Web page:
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    Quote Originally Posted by AxelAnnie View Post
    Gosh, even our horses take a beating. We have a saying at my barn "a horse only has so many jumps in him.........use them wisely", and it is true. Gotta be true for people, too.
    It would be a great improvement in figure skating training if more coaches thought the same about the kids they worked with as those who are working with these horses! I am also aware of what seems to be an alarming number of such injuries in Regional/Sectional level skaters - innumerable stress fractures (back especially), Osgood Schlatters, osteochondritis dissecans in joints on landing side, labral tears, and so on - if the techinical ante is going to keep going up, training "smart", not quantity is going to matter even more.

  5. #165

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    I hope this isn't the case, but it may be that her hips are just "off" enough to have made hip injuries eventually inevitable. I'm thinking of Morgan Matthews, who did ice dance for many years at a really high level but eventually was forced to retire due to a congenital (from birth) hip condition, ie, her hips were just set in the socket in a ever-so-slightly wacky way as to make it impossible for her to return.
    BARK LESS. WAG MORE.

  6. #166
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    Quote Originally Posted by AxelAnnie View Post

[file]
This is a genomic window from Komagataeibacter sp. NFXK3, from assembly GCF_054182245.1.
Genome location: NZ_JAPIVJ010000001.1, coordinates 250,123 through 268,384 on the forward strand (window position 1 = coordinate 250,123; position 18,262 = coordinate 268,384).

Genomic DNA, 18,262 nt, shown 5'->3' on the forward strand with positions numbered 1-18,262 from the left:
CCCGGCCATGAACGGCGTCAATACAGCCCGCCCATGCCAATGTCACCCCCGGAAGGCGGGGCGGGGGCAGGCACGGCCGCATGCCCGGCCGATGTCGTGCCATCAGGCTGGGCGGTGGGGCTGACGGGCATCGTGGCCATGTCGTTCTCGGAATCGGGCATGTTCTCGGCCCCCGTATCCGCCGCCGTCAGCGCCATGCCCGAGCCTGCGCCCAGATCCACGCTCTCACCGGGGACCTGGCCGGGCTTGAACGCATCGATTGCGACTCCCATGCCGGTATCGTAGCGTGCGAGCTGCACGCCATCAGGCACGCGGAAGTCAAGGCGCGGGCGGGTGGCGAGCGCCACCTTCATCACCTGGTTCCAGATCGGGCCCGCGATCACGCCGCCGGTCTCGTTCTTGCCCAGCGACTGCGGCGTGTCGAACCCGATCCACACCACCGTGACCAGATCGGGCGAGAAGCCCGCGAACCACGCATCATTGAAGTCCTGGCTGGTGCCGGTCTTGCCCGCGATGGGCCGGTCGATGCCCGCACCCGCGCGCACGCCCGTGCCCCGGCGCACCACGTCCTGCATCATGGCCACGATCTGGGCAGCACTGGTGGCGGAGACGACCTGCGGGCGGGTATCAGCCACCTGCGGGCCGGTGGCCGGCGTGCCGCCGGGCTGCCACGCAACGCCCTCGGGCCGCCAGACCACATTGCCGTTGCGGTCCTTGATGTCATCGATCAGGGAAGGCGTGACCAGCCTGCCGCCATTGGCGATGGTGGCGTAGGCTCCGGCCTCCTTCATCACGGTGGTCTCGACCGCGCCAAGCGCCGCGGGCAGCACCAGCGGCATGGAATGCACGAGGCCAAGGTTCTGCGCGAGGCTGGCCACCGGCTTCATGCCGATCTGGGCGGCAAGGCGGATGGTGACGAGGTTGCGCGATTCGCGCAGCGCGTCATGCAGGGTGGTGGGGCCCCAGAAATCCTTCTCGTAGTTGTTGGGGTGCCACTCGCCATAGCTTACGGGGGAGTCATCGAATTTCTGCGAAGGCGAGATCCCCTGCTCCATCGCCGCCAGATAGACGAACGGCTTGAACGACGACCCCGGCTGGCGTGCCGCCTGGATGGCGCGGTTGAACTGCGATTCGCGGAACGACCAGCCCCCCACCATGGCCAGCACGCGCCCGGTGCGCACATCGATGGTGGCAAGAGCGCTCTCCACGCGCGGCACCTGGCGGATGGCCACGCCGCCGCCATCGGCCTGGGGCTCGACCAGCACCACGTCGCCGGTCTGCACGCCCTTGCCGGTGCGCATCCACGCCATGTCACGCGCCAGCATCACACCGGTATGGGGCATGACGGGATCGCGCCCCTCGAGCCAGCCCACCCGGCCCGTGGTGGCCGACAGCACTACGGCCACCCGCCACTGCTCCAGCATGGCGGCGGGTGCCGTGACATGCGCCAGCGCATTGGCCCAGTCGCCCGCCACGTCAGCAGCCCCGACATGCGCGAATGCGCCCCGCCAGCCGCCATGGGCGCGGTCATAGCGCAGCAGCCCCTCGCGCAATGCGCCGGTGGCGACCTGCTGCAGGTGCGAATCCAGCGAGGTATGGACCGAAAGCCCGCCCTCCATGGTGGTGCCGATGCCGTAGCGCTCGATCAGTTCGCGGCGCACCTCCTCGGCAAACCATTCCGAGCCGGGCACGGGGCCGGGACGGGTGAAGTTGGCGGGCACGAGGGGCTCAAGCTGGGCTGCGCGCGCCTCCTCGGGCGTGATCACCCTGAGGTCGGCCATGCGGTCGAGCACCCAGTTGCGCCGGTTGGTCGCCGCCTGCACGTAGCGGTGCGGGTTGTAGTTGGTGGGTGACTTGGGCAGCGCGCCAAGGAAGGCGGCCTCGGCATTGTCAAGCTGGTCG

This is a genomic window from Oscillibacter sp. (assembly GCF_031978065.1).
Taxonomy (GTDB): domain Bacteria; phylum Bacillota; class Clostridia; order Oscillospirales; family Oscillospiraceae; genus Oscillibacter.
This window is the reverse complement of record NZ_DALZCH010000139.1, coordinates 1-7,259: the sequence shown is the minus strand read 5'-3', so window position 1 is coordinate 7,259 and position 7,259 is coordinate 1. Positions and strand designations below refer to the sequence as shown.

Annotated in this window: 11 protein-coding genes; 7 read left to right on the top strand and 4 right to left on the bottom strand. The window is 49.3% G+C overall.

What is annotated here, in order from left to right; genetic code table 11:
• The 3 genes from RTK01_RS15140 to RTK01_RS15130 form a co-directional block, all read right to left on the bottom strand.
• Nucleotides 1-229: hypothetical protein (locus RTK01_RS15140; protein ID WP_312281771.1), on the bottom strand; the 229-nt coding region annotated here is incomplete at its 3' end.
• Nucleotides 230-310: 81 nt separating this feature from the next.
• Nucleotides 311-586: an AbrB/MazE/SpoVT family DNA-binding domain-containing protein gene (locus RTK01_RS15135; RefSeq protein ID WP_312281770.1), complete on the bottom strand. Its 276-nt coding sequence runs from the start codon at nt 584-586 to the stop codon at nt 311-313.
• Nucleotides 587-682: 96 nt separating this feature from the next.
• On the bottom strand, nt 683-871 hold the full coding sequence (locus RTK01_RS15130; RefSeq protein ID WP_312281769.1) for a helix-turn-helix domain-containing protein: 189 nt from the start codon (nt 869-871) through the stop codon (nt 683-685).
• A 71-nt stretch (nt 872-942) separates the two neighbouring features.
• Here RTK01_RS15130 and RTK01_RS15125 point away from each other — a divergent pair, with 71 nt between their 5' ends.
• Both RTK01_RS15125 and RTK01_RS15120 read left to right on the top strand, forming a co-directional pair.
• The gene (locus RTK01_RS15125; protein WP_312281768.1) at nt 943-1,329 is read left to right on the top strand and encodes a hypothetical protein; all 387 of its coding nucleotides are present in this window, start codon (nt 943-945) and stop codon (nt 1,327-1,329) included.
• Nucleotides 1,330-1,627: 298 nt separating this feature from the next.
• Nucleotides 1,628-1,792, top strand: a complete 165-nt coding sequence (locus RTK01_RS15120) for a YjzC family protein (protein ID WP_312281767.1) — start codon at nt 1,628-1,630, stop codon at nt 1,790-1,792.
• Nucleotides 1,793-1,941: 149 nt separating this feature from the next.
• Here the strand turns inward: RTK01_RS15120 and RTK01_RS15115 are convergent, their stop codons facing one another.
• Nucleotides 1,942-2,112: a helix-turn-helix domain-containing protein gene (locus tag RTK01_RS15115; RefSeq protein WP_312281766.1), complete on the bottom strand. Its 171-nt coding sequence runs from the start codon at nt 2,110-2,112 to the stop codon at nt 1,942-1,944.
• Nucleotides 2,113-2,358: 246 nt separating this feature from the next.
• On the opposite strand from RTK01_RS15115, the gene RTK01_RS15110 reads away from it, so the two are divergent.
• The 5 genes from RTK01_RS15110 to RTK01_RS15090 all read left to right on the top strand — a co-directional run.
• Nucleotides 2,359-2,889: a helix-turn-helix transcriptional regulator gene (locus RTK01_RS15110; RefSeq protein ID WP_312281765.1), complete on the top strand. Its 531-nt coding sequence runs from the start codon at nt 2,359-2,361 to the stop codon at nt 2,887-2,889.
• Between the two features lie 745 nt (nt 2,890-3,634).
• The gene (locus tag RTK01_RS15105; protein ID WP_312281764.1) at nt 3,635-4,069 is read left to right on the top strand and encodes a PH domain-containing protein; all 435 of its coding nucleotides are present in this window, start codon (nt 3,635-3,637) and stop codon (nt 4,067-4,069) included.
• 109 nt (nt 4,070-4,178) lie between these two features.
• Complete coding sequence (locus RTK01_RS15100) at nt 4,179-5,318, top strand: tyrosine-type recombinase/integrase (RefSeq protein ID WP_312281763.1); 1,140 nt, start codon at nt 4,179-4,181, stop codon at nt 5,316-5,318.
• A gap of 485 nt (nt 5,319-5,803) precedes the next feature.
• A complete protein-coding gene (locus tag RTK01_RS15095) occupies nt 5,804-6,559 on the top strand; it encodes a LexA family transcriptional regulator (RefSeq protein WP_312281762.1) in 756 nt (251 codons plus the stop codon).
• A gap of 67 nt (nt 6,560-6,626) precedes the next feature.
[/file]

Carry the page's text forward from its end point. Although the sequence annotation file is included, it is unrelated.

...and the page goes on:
I suspect anyathlete training in elite level of any sport is "abusing" their body. I heard a statistic on the tv yesterday that the most sports injuries in high school are in cheer leading! OK that was a surprise.
    This has nothing to do with the main point of the thread, so pardon my diversion: cheerleading can be an incredibly risky sport. Their formations open themselves up to boatloads of injuries (think: girls falling on each other's heads) and can be very serious. It's also a sport that few automatically think of as risky, which is unfortunate for the cheerleaders because people underestimate the potential for injury. But when you have girls flying and expect other girls to catch them, you've got some potentially dangerous situations on your hands.

    Otherwise, I'm hoping Alissa is feeling physically ok. I honestly hope that, no matter how much I want to see her at the Olympics, she listens to her doctors and makes the choice that will keep her the healthiest for the longest time. Life is so much more than just skating, especially for someone as dedicated and charming as Alissa. She's a college graduate, too! There are tons of opportunities for her if skating is no longer an option, and I hope she gets to have those experiences.

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    I think there is a tendency to train too hard, too early (not saying Alissa has done this, but as a general comment on the thread)